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Arrival Of First Chevy Volt May Not Portend Citywide Changes

Chevy Volt

Photo: Bill Shaw

Though not sold in Indiana, at least one Bloomington resident has purchased a Chevy Volt.

The Indiana Bureau of Motor Vehicles says there are just seven Chevy Volts registered in Indiana.  When Chris Robb’s registration is processed, he’ll be the first in Monroe County and the eighth overall.

“I’m certainly what you would call an ‘early adopter,’” he said. “First in line to get an iPad, first in line to get the iPhone, no matter which version of it.  Every year they come up with a new one, I’m first in line to get that.”

The battery technology which runs the Volt is first-generation and subject to a limited rollout nationwide.  That’s why Robb had to drive seven hours to Michigan to pick up the car.  Craig Richards, the general manager at Bloomington’s Curry Auto Center, said he’s got about six people waiting to buy a Volt when he gets them in stock.  But even that small demand may outstrip his supply.

“In this model year, we’ll probably see three or four.  So it’s not a real high-production car.  You know and I think as time goes on if there’s still people looking for that, they’ll up production, which they’ve already upped it once,” Richards said.

So while Chris Robb and others may exhibit high demand for the Volt, it may not be enough to influence General Motors to bring the car to Bloomington – or even to Indiana – any faster.

“The true challenge for electric vehicle market in general is really how well they can attract the next tier of individuals,” said Sanya Carley, a professor at Indiana University’s School of Public and Environmental Affairs who’s researched electric cars.  “Not just those first movers, but everyday individuals that might actually buy this as their first car or maybe their second car and use it for their regular commutes and integrate it, folded into their regular daily life patterns.”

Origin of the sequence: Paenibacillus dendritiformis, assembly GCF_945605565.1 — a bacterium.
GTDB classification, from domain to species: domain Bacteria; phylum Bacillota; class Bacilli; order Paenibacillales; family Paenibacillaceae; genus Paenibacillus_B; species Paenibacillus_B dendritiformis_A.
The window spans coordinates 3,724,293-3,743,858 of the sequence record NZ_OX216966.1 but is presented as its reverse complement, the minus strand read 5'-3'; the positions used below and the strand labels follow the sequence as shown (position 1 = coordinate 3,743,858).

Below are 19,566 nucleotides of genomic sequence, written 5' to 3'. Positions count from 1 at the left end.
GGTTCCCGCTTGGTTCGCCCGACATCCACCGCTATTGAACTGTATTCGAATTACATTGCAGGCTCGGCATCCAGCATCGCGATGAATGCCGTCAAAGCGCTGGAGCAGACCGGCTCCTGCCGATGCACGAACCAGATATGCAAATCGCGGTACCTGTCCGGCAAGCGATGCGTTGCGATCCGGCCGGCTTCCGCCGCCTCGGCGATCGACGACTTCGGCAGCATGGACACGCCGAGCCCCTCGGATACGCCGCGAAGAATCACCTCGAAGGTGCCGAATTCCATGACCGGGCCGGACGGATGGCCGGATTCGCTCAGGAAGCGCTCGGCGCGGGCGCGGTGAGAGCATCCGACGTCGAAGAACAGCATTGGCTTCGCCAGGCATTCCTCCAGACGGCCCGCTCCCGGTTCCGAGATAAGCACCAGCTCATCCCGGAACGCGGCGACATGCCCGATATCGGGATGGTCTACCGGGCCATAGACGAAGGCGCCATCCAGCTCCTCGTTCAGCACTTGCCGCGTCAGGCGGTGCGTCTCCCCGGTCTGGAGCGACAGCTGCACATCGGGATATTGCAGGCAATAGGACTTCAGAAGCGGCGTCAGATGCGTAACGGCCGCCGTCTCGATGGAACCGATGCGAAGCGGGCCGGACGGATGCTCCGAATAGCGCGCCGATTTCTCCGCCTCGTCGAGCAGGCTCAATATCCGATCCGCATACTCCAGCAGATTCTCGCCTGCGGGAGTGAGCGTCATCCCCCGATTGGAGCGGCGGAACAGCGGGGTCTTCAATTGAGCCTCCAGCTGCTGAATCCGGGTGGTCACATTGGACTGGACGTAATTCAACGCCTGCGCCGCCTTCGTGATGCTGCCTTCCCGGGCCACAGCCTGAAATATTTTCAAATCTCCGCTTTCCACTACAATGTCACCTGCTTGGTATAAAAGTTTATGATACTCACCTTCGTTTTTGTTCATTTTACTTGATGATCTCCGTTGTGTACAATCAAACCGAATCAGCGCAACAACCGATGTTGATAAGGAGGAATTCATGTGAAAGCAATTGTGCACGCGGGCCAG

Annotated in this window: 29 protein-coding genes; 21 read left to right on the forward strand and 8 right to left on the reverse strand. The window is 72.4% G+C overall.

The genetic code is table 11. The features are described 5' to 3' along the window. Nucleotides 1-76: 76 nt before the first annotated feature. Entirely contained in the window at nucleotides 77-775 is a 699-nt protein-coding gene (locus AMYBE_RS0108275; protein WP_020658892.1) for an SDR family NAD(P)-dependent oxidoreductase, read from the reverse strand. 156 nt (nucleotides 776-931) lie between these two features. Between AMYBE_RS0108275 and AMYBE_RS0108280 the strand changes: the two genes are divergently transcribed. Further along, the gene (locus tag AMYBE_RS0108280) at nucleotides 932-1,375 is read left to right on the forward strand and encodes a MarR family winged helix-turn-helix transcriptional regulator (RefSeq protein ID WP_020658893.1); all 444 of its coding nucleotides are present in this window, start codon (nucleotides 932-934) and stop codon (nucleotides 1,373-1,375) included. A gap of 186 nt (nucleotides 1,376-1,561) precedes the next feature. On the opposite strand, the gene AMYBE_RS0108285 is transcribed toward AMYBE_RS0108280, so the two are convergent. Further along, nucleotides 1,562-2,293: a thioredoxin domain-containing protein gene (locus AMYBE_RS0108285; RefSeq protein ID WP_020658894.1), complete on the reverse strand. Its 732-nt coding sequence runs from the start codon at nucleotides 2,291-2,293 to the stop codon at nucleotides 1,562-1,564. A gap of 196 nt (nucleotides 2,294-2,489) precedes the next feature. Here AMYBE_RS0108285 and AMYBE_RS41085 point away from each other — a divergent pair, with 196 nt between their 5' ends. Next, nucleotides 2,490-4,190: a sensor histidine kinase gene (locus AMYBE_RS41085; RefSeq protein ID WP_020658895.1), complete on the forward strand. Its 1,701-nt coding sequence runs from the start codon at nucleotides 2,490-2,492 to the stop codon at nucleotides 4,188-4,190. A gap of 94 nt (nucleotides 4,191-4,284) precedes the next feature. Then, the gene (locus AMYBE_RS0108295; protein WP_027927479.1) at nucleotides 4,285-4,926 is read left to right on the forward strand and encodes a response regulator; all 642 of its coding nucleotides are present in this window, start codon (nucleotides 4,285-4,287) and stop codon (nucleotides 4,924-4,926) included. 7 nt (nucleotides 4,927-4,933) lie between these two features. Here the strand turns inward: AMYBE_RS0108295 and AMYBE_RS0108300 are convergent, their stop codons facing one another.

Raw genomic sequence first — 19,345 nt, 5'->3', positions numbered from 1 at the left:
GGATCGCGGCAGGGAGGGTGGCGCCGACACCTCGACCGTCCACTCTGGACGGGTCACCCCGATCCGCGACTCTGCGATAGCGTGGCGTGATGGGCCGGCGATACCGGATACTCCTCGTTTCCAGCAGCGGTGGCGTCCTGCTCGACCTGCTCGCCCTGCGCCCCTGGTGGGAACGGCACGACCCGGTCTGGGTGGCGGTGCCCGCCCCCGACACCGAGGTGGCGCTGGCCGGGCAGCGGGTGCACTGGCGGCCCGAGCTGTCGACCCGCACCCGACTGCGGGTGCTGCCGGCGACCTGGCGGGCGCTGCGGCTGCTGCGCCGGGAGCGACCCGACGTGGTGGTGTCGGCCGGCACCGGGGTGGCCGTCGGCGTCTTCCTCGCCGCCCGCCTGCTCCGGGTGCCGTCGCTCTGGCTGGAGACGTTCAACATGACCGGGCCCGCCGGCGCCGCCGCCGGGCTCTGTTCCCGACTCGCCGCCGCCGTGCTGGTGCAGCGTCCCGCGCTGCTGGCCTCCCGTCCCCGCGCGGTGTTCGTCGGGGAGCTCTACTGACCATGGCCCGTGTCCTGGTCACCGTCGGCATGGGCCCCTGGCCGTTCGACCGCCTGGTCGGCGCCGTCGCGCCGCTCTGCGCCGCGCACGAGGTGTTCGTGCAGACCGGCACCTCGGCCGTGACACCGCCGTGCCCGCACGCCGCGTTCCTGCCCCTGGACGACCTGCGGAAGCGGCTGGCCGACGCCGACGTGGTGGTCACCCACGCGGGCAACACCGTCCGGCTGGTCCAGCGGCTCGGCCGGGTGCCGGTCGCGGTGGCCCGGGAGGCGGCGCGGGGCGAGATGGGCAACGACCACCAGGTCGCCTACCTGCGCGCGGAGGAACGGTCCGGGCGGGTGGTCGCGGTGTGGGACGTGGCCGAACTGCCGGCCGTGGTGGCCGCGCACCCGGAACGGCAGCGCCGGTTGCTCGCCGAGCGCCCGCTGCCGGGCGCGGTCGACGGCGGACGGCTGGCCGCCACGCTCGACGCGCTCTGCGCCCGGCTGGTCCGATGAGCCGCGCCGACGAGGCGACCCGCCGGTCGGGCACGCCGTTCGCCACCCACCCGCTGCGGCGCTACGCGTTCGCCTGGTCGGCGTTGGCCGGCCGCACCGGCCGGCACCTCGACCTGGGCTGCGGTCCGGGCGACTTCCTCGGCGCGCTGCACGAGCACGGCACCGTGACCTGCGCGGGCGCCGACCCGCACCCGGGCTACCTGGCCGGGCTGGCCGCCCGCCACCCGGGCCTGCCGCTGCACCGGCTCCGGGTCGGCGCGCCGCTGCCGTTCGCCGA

For his part, Robb said he’s trying to be an opinion leader — almost to the point of annoyance.

“My friends are telling me that I’ve been a little bit too overzealous in selling it.  So I’ve definitely been talking it up and showing it off to friends, giving them rides, letting them take a drive,” he said.

Among unpaid advocates of a product, that level of effort is somewhat rare, said DePauw University psychology professor Sharmin Tunguz.

“They don’t stand to economically gain from speaking well of the product, and so people trust that information.  It’s word of mouth, it’s much more powerful as a source of information than any information that comes directly from a marketer or an advertiser,” Tunguz said.

She said that may be because people like Robb are assuming risk which might be too much for some consumers to bear.

“There’s a lot of intrinsic risk involved in being an early adopter and maybe that adds to the level of excitement that early adopters have, that they know that they’re the first to embark upon what may be a risky adventure,” she said.

But the risk to expand electric vehicle technology lies not only with users, but with the areas in which they live.  SPEA professor Sanya Carley said that means cities have to have an electric vehicle plan.

“It’s not just the consumer willingness to pay, although that’s a big factor.  It’s also the regulatory environment and it’s the city’s willingness to offer incentives in a variety of forms, such as financial incentives or other kinds of perks such as parking spaces or [High Occupancy Vehicle] lanes.  And without those kinds of incentives — giving money let’s say to public charging infrastructure or to residential charging infrastructure — we’re not going to attract the market.”

But electric vehicles are not a significant part of the city of Bloomington’s current plans.

“It’s certainly on the radar,” said SUstainability Director Jacqui Bauer. “We want to make electric vehicles a possibility.  But given our limited resources, and given the limited number of inquiries that we’ve gotten, it just hasn’t been a big priority yet.”

And despite the city’s green reputation, Bauer said the state’s preferred source of electricity may negate even the best intentions when it comes to reducing vehicle emissions by buying an electric car.

“95% of our electricity comes from coal and there have been studies that show that the emissions from electric cars are actually not better if the electricity source is solely coal,” she said.

So the city needs a plan, Chris Robb’s friends need test drives and General Motors needs to make the Volt more available before Bloomington is likely to see many more of the plug-in vehicles on the road.  The one constant among the many parties in the discussion is that the necessary convergence will happen in time.  How much time is anyone’s guess.

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